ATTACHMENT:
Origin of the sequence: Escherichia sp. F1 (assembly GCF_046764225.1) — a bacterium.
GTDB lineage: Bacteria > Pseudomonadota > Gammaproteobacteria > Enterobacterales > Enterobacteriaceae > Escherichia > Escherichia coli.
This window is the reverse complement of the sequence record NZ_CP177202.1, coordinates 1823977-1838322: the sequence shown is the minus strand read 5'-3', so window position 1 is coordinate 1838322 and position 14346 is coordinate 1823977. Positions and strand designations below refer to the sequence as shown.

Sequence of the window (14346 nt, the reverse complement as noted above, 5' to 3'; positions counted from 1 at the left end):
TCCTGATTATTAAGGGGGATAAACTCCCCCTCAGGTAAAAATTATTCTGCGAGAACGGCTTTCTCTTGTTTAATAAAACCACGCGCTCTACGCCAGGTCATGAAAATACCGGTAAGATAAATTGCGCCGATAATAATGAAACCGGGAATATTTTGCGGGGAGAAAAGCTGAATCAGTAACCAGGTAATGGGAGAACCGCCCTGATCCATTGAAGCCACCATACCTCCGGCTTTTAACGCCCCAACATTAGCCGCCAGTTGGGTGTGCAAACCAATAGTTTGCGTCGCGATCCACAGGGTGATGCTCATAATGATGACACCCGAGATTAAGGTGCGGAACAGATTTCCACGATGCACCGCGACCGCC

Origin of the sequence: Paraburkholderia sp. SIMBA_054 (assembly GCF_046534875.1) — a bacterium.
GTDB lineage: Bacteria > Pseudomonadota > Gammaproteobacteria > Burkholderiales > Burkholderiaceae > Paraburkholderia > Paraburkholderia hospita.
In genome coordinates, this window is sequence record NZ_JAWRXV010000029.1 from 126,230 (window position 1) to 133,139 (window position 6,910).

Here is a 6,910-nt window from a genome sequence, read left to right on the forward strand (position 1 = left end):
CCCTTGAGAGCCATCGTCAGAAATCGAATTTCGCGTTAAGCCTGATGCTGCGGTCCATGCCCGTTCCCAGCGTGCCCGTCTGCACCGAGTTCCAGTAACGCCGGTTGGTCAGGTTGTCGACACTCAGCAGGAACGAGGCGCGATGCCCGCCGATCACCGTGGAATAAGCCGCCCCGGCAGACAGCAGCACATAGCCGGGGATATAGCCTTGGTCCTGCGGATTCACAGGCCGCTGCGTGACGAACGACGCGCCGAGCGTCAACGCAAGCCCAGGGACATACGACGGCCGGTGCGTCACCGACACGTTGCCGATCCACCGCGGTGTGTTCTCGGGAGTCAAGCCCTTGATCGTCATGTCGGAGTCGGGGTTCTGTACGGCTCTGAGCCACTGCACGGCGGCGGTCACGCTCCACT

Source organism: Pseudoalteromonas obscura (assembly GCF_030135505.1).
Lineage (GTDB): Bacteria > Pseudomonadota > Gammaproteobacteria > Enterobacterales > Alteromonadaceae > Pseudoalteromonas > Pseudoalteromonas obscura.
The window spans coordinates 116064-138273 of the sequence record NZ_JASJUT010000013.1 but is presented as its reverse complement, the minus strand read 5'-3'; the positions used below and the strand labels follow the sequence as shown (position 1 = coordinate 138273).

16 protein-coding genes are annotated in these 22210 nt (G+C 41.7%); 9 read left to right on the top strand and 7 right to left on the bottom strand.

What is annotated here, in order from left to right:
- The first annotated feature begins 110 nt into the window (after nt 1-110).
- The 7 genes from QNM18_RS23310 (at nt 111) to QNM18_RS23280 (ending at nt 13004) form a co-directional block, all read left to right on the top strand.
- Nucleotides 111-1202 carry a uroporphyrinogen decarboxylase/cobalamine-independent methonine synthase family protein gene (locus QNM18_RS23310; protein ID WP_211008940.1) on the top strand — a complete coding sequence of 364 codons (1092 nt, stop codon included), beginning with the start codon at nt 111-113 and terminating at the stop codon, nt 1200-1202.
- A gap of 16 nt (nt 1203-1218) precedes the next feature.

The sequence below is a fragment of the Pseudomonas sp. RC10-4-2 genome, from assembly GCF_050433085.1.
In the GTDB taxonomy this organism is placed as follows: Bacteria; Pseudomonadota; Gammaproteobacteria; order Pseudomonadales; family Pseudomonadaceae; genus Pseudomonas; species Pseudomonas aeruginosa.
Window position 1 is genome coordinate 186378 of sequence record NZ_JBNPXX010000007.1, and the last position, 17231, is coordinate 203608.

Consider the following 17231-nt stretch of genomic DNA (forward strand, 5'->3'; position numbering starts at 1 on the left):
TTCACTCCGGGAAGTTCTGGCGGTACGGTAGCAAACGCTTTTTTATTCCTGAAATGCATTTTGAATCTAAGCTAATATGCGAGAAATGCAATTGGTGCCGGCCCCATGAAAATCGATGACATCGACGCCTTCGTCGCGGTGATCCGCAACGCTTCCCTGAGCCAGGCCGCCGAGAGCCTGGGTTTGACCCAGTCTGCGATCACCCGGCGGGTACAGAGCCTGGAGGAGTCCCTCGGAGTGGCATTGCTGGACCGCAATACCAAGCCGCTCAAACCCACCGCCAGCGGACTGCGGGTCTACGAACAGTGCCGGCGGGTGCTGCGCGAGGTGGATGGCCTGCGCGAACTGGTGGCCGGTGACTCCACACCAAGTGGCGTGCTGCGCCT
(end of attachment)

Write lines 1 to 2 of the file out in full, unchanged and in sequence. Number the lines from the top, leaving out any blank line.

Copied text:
Origin of the sequence: Escherichia sp. F1 (assembly GCF_046764225.1) — a bacterium.
GTDB lineage: Bacteria > Pseudomonadota > Gammaproteobacteria > Enterobacterales > Enterobacteriaceae > Escherichia > Escherichia coli.